Metro held another outreach meeting with more than a dozen members of cultural leadership groups Saturday, part of its ongoing efforts to listen to the community about how best to advance diversity, racial equity and inclusion across the region.
The agency-wide strategic plan that was adopted last June outlines five goals: convening and supporting regional partners; meaningfully engaging communities of color; hiring, training and promoting a racially diverse workforce; creating safe and welcoming services, programs and destinations; and allocating resources in a way that advances racial equity.
To help Metro achieve those goals, the plan calls for each department and venue to develop its own five-year action plan based on input from the community, directors and staff.
Parks and Nature, Planning and Development, Property and Environmental Services and the Oregon Zoo were the first departments tasked with putting together their plans. Theirs are due early next year, and the remaining departments will then follow suit.
Community members provided initial feedback to staff earlier in the spring, but on Saturday, attendees were asked to help each department prioritize their efforts, suggest improvements and identify any areas they felt hadn't been addressed.
The small groups rotated around the room, spending 15 minutes with each department.
In Parks and Nature, some common themes were having greater transparency and a deeper level of engagement with different communities, being more aware of how language can be interpreted and making parks more accessible to people who rely on public transit.
In Planning and Development, the areas of focus included making sure that people of color are given more opportunities to serve on committees and that their ideas are heard, working more with the community at large to gather qualitative and quantitative data and going into schools to talk to students about the little-known career of land use and transportation planning.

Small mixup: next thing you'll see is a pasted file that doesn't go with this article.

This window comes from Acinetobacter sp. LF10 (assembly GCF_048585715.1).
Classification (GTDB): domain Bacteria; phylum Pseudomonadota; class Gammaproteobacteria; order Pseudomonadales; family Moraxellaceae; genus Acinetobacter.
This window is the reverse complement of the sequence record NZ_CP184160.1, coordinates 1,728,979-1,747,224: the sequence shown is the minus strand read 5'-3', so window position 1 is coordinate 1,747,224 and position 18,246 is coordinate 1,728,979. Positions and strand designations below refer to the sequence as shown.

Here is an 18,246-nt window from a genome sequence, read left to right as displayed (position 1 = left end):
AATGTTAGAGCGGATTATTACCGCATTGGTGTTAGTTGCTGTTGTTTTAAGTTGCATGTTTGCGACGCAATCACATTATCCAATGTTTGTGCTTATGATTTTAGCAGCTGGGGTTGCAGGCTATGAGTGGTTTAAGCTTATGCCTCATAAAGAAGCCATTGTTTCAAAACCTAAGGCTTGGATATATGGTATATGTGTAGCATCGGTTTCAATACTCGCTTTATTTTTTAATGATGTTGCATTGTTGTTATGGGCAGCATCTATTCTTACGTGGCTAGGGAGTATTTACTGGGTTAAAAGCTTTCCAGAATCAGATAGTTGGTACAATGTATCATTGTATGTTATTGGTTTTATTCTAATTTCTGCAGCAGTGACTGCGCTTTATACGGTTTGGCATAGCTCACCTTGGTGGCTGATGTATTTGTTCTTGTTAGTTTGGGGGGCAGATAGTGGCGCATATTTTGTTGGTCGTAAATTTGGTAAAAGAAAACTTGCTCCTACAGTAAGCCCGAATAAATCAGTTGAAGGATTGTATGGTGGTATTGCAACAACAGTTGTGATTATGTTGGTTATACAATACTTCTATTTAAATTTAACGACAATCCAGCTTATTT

Some suggestions included learning how to identify and eliminate bias by staff members who are analyzing the data, offering technical assistance to communities and organizations who could benefit from grants but don't have the staff or resources to apply for them and providing childcare for those who want to serve on committees, something some said can often be a barrier in communities of color.
Property and Environmental Services outlined seven key strategies in its work plan, but the one that most people pointed to as a top priority was ensuring that the department's own staff was educated about diversity, equity and inclusion.
"All of these strategies can be implemented better if we prioritize training internally and making sure that we have competence on racial equity," said Rob Nathan, leadership development director for the Coalition of Communities of Color, which co-organized the event with Metro.
Another key theme was being more present in the community, be it going into schools or reaching out to community organizations.
With the Oregon Zoo, director Don Moore said some takeaways included listening to communities about what their concerns are about coming to the zoo, whether it be transportation or language barriers, and reaching out to more organizations when giving away free tickets, not just simply the more well-known ones that represent a particular cultural group.
Other suggestions were to look at budget line items with an eye toward equity and doing a gap analysis to see whether the zoo's efforts to reach youth of color have been successful.
"Who are we actually reaching with Title I schools? Are we actually reaching youth of color?" said Patty Unfred, the zoo's community and staff engagement program director. "We need to do better data analysis to make sure that we're actually doing what we think we're doing and, if not, how can we do better."
Cassie Salinas, a project manager in Metro's Diversity, Equity and Inclusion program, said this wouldn't be the last time the group will be able to weigh in on the department-specific plans.
"This information you see around the room will not just be shared amongst these walls," she said. "We're going to share this with other leaders at the agency … to ensure these voices continue to be represented."
Another session with a different group of community members will be held Nov. 4.